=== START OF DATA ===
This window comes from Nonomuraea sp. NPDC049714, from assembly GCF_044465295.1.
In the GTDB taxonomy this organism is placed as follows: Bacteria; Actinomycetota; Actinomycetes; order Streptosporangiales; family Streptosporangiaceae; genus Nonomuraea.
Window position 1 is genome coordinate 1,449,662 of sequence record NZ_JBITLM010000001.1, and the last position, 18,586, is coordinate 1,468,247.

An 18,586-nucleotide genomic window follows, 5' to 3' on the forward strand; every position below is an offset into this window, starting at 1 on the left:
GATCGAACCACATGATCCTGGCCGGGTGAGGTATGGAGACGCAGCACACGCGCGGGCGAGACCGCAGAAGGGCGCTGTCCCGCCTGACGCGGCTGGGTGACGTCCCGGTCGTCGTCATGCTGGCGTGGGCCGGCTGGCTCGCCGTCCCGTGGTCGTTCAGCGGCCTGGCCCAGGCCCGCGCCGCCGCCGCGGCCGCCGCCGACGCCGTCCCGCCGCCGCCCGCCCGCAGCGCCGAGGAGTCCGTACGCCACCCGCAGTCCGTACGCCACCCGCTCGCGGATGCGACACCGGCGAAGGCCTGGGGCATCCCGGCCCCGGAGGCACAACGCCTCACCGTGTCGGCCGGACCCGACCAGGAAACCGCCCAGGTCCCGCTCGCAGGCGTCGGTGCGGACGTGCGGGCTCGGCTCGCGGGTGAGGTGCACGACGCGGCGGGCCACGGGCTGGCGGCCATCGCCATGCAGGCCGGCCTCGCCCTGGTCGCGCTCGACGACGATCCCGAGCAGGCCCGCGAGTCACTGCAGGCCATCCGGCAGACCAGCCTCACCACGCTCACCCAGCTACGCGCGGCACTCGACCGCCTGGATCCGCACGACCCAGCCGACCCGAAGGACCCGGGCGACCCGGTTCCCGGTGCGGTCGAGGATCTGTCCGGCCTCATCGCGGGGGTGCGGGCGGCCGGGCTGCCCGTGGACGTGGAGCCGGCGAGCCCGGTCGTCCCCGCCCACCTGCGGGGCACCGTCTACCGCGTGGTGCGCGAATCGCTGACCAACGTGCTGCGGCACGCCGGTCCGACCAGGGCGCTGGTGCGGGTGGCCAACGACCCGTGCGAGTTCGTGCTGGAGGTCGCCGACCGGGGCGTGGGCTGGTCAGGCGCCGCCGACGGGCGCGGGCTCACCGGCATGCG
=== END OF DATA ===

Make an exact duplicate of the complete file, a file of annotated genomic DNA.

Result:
This window comes from Nonomuraea sp. NPDC049714, from assembly GCF_044465295.1.
In the GTDB taxonomy this organism is placed as follows: Bacteria; Actinomycetota; Actinomycetes; order Streptosporangiales; family Streptosporangiaceae; genus Nonomuraea.
Window position 1 is genome coordinate 1,449,662 of sequence record NZ_JBITLM010000001.1, and the last position, 18,586, is coordinate 1,468,247.

An 18,586-nucleotide genomic window follows, 5' to 3' on the forward strand; every position below is an offset into this window, starting at 1 on the left:
GATCGAACCACATGATCCTGGCCGGGTGAGGTATGGAGACGCAGCACACGCGCGGGCGAGACCGCAGAAGGGCGCTGTCCCGCCTGACGCGGCTGGGTGACGTCCCGGTCGTCGTCATGCTGGCGTGGGCCGGCTGGCTCGCCGTCCCGTGGTCGTTCAGCGGCCTGGCCCAGGCCCGCGCCGCCGCCGCGGCCGCCGCCGACGCCGTCCCGCCGCCGCCCGCCCGCAGCGCCGAGGAGTCCGTACGCCACCCGCAGTCCGTACGCCACCCGCTCGCGGATGCGACACCGGCGAAGGCCTGGGGCATCCCGGCCCCGGAGGCACAACGCCTCACCGTGTCGGCCGGACCCGACCAGGAAACCGCCCAGGTCCCGCTCGCAGGCGTCGGTGCGGACGTGCGGGCTCGGCTCGCGGGTGAGGTGCACGACGCGGCGGGCCACGGGCTGGCGGCCATCGCCATGCAGGCCGGCCTCGCCCTGGTCGCGCTCGACGACGATCCCGAGCAGGCCCGCGAGTCACTGCAGGCCATCCGGCAGACCAGCCTCACCACGCTCACCCAGCTACGCGCGGCACTCGACCGCCTGGATCCGCACGACCCAGCCGACCCGAAGGACCCGGGCGACCCGGTTCCCGGTGCGGTCGAGGATCTGTCCGGCCTCATCGCGGGGGTGCGGGCGGCCGGGCTGCCCGTGGACGTGGAGCCGGCGAGCCCGGTCGTCCCCGCCCACCTGCGGGGCACCGTCTACCGCGTGGTGCGCGAATCGCTGACCAACGTGCTGCGGCACGCCGGTCCGACCAGGGCGCTGGTGCGGGTGGCCAACGACCCGTGCGAGTTCGTGCTGGAGGTCGCCGACCGGGGCGTGGGCTGGTCAGGCGCCGCCGACGGGCGCGGGCTCACCGGCATGCG